Portraits: (1) The portrait lens is 85 to 100 mm. (2) Shoot from 10-12 feet away. (3) F-ll is usually the ideal f-stop. (4) Focus on an eye. (5) Put the eyes 1/3 of the way from the top of the frame. (6) Open shade is more flattering than open sunlight. (7) Use window light when possible. (8) Shoot profiles in horizontal (landscape) mode, not vertical (portrait). (9) Shoot wide and push in tight. Use a wide-angle lens and have the subject on one edge of the frame, looking forward or into the frame, with establishing stuff in remainder of frame to give picture context. (10) Try to keep the background simple and uncluttered. (11) Don't shoot shoulders straight on. (12) Get couples really close together, especially their heads. (13) Don't leave too much space between head and top of frame (i.e., keep the eyes at the top 1/3rd).
Portraits, Outdoors: (1) Shoot outdoor portraits shallow--to create DOF. Shoot at the widest f-stop you have.
Rainbows: At max. strength a polarizing filter can make a rainbow disappear. At minimum strength it will enhance a rainbow.
Rear Sync: This causes the flash to fire at the end of the shutter speed instead of the beginning. In turn, this lets the background get some light and then the flash fires to properly expose the subject.
Sharpening: Although you can do this in the camera, don't. Oversharpening causes artifacts like halos around edges.
Shooting Tethered: Using a USB cord to go from the camera to a laptop or monitor. Software is required. The needed software is included in Lightroom. It is also on the EOS software that comes with a Canon dSLR.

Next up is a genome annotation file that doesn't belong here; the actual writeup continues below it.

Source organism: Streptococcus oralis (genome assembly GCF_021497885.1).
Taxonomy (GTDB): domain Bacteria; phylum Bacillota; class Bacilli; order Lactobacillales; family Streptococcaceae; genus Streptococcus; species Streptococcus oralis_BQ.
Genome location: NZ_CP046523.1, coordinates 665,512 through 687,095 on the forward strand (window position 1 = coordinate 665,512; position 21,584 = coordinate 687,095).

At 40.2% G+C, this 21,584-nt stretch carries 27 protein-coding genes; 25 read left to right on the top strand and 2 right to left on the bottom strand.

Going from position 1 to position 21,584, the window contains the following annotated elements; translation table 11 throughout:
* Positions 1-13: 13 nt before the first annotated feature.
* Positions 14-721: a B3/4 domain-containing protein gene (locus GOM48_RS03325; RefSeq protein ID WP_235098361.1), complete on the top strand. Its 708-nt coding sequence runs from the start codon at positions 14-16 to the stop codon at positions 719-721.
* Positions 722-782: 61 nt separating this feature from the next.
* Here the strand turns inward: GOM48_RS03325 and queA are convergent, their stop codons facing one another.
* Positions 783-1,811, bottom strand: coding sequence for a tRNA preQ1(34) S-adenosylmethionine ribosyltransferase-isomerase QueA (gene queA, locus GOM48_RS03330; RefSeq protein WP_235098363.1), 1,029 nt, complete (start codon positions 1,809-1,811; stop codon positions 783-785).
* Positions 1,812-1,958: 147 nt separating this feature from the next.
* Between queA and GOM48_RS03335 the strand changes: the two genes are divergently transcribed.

Silhouettes: Position your subject so he is directly in front of setting sun. Expose for the sky, not the subject. Shoot in Av.
Speedlite: To keep it from going into sleep mode, go to flash's custom function 01 (C.Fn-01) and turn off the Auto Power Off setting. This will use up batteries much faster, but flash won't go into sleep mode.
Sun on Shoulder: (1) Position sun so it is behind subjects, not behind you. (2) Put the brightness of your flash on low and use it.
Sunsets: (1)Choose "cloudy" as your white balance to make a warmer sunset. (2) Take an exposure reading on the sky, but make sure the sun is not in the viewfinder. Hold shutter button half way down to lock in the exposure and then recompose to include the sun in the frame.
Tack Sharp: (1)Use mirror lock. Then press remote shutter release twice--once to raise mirror and once to relese shutter. (2) shoot in burst mode to increase chances at least one shot is sharp.
Travel lens: Canon 18 to 200 mm IS lens is great.
Travel Shots: (1)Work people and pets into your shots. (2) Shoot the local food. (3) Shoot signs so you can remember where you took shot.
Tripods: (1) Use mirror lock. (2) Use cable release. (3) Take Image Stabilization (IS) off. (4) After focusing, put lens on MF (Manual focus). (5) Weigh down tripod with camera bag. (6) If doing a long exposue, place viewfinder patch over viewfinder. (7) Watch your ISO. (8) Zoom in to check sharpness of focus. (9 )If putting you tripod on an incline, place only one leg facing you (i.e., behind your legs). Also, don't extend the legs all the way up.
Waterfalls: (1) For milky water shoot 1 to 2 sec in Tv; (2) If too much light, add a polarizer; (3) Go to f/22 and tripod to increase shutter time.
Water, (1)Use polarizing filter to eliminate reflections in water. (2) Glass-like surfaces are found in the morning, before the wind starts blowing. WHIMS: (1)W: White balance check.(2)H: Highlight warning on. (3) I: ISO check. (4) M: Mode check. (5) S: Size (JPEG or RAW).
Zooming In: If you are zooming in, use a high shutter speed to keep pictures sharp.